70 million Americans have listened to or watched a downloaded podcast, according to a recently updated report by Edison Research: The Current State of Podcasting. That’s 23% of the population, a number that’s increased just one percent from a year ago.
Awareness of podcasting is sitting steady at 45%, up just slightly from last year’s 43%. That’s not the kind of growth that inspires hope that the medium will spread like wildfire. Podcast listening and/or viewing just hasn’t gone mobile – 71% of people who listen to podcasts do so on their desktop and that number has actually increased from last year, according to the study.
So while cell phone usage has soared, podcasting usage has gotten stuck on the desktop, which is one possible explanation for the stagnant growth of the audience. Smartphone streaming has made downloading audio files for listening on mobile phones unnecessary.
It looks like streaming is taking a bite out of podcasting at this point. Online radio’s audience is 70 million monthly (Arbitron/Edison’s Infinite Dial Study).
Podcast consumers tend to be early adopters and social networkers, according to the study. They tend to respond to sponsor ads – 71% said they had visited a website because of an ad they had seen or heard in a podcast.
With wifi and 3G, and soon 4G access more readily available to consumers who want to stream and listen on demand, it’s looking more and more like podcasting is an interim audio technology that has limited long term audience growth because it’s replaceable by audio streaming.
The Association for Downloadable Media has released a study on Consumer Attitudes toward Podcast Advertising. Podcast consumers indicated that they listen to audio podcasts weekly and subscribe to several podcasts each week.
The ability to listen to the content whenever and wherever they want is important to them. These particular consumers also indicate a pretty low frequency of other mainstream media usage. Edison Research’s Tom Webster translates that to mean “A podcast advertising buy is not a redundant media buy for advertisers and marketers. These are attractive, affluent consumers that mass media is losing.”
They own mobile phones that can play audio files, and they listen on their phones. 9 out of 10 podcast consumers prefer advertising within the content to the idea of paying for their content through a subscription fee. However, when asked how they feel about those advertisements, only 2% said they liked them and found them useful. The majority either liked or didn’t like them and occasionally found them useful. They were more positive about sponsorship messages, 72% were either interested in them or didn’t mind them and occasionally found them useful; and 82% reacted that way to sponsorship mentions by program hosts.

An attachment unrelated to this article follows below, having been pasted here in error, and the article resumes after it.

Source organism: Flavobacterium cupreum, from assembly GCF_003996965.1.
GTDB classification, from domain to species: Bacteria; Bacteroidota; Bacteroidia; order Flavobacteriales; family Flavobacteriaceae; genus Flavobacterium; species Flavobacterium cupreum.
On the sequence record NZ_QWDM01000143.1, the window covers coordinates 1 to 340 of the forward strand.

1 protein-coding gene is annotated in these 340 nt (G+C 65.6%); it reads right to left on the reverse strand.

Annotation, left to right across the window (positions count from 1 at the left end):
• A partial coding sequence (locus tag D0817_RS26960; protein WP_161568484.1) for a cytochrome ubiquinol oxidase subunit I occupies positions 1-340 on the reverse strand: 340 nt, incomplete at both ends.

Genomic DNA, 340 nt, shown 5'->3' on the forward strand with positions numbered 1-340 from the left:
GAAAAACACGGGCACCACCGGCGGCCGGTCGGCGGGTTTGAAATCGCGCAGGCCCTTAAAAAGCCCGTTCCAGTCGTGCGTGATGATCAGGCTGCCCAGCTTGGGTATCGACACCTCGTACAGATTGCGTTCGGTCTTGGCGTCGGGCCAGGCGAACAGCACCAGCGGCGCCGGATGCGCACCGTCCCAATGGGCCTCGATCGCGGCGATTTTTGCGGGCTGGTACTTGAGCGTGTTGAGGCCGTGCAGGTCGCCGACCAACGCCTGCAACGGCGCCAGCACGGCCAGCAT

A nice majority of podcast consumers indicated that they had taken action after hearing or seeing advertising in audio or video content, with 71% of respondents visiting a web site after hearing a message. Of course, this is not the response rate to any advertising, since these are behaviors that podcast consumers indicate they have ever done, not responses to every ad.
It’s an interesting study that could prove helpful in building value for advertising in podcast platforms. I have begun to wonder about the long term viability of podcasting as a mass appeal platform, as the content that I used to download onto my ipod is now available for on-demand streaming, so I no longer need to subscribe, download and transfer to my portable device. An approach that highlights the podcast population as an appealing group of consumers who are difficult to reach in other ways makes sense, and that’s what this study provides.